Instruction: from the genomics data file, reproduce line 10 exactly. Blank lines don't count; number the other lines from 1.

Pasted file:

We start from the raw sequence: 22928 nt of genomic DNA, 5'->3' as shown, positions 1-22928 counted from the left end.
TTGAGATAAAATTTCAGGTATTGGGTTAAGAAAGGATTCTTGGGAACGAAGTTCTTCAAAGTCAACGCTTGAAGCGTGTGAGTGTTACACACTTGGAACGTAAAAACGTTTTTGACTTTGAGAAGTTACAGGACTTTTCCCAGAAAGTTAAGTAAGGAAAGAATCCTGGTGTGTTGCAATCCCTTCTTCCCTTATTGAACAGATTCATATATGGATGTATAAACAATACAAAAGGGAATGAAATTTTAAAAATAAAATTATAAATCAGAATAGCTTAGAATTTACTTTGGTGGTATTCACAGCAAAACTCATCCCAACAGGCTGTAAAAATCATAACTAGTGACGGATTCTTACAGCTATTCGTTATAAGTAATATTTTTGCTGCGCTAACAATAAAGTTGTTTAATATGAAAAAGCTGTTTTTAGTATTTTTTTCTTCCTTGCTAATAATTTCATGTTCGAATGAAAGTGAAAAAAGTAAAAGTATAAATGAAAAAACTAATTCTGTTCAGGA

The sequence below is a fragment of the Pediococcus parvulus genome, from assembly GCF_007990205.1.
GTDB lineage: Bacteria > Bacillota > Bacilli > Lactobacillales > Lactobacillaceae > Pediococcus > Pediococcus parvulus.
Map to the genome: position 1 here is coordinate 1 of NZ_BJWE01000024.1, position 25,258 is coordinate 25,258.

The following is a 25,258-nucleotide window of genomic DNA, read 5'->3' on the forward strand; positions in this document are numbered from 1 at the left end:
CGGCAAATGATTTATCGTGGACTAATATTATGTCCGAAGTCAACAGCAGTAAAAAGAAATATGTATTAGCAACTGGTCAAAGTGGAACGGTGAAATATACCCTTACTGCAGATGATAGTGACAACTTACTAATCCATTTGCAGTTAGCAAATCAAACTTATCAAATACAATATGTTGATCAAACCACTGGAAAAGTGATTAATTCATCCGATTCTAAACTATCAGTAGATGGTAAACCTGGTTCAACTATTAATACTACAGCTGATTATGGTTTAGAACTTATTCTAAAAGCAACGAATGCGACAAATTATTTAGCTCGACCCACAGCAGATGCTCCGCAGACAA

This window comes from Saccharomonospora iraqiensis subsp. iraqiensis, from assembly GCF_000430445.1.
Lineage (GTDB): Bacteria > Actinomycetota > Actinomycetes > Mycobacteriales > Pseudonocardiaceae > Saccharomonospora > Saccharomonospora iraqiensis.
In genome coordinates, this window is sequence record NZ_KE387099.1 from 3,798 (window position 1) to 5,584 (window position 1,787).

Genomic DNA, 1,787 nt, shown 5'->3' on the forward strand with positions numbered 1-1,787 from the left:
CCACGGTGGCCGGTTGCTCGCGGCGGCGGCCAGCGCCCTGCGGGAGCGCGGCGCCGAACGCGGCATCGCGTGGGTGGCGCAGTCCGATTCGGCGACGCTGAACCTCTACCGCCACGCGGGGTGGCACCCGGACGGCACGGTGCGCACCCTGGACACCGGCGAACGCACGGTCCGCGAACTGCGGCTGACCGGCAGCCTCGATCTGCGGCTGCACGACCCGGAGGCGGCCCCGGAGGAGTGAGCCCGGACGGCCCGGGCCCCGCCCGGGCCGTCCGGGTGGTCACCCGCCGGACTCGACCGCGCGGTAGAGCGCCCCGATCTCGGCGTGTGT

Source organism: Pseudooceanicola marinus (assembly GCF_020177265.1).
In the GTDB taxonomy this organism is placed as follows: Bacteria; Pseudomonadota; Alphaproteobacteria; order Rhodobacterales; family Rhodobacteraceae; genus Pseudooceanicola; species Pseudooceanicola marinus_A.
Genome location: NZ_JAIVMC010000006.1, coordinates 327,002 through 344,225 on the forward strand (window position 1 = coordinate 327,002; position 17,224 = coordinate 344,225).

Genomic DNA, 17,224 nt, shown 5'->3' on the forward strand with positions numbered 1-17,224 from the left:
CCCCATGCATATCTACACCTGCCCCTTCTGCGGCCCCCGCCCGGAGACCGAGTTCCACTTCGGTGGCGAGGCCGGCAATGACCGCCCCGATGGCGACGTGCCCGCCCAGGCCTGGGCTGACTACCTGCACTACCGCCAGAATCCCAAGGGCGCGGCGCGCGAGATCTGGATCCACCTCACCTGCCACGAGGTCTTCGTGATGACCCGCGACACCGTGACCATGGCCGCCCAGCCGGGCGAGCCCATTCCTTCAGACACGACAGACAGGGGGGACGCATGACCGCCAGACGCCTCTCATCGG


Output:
In genome coordinates, this window is sequence record NZ_KE387099.1 from 3,798 (window position 1) to 5,584 (window position 1,787).